Mr Monkey’s recent post on possible book-film tie-ins made me dig out Guatam Malkani’s novel Londonstani.
I approached the novel with a certain amount of scepticism, not particularly grabbed by the plot line of a young geek from Hounslow who seeks to develop his identity through designer clothes, body building, and hanging out with the wrong crowd. In the end, though, I was pleasantly surprised on a number of counts.
In particular, the novel has a bold confidence in that it purposefully ignores two concerns common to many novelists – longevity and film rights. The novel is written in a rythmic dialect of txt messaging, bollywood references and the new century’s multicultural version of cockney ryhming slang – all of which makes for interesting reading, even if at times hard to decipher. Left, right and center there are references to all the things that will date a novel. Speaking to Three Monkeys, novelist M.J. Hyland explained that you wouldn’t find any mobile phones in her next novel, a not unusual stratagem for ensuring a novel remains relevant. Malkani’s novel uses mobiles both for the vocabulary of his book and as a central plot device. In ten years time his novel will, no doubt, seem quaint and affected as a result.
He’s also sabotaged himself soundly on the film-rights score. The book, for reasons of plot that will be apparent to anyone who’s read it (let’s avoid spoilers), is nigh on impossible in its current form to make the jump to the silver screen.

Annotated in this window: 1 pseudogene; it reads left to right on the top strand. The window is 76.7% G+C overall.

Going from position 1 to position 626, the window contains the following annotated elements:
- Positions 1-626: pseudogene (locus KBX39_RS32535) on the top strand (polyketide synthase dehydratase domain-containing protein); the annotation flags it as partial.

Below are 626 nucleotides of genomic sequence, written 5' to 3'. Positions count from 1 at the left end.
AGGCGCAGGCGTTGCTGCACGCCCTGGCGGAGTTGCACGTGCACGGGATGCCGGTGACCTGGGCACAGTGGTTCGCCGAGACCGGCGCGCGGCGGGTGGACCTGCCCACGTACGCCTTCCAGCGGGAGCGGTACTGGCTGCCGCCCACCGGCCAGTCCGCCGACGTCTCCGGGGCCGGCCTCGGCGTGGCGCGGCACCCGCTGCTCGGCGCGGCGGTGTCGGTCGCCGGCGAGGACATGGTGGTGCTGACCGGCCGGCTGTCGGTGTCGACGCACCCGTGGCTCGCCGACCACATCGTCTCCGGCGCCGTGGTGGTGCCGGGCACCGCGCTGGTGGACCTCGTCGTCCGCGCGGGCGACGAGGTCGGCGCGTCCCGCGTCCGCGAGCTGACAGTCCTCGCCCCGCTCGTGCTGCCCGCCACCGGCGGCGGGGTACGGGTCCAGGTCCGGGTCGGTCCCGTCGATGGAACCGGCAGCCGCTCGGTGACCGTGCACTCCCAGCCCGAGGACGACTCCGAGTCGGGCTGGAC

It’s not a masterpiece, by any stretch of the imagination, but it is extremely well-written, and a bold, interesting snapshot of a very particular moment in English life. Here’s the opening to give you a taste:
– Serve him right he got his muthafuckin face fuck’d, shudn’t b callin me a Paki, innit.
After spittin his words out Hardjiit stopped for a second, like he expected us to write em down or someshit. Then he sticks in an exclamation mark by kickin the white kid in the face again. – Shudn’t b callin us Pakis, innit, u dirrty gora.
Again, punctuation came with a kick, but with his left foot this time so it was more like a semicolon. – Call me or any a ma bredrens a Paki again an I’ma mash u an yo family. In’t dat da truth Pakis?
-Dat’s right, Amit, Ravi an I go, – dat be da truth.
The three of us spoke in sync like we belonged to some blonde American cheerleader routine. Hardjit, Hardjit, he’s our man, if he can’t bruck-up goras, no one can. Ravi then delivers his standard solo routine:
-Yeh, blud, safe, innit.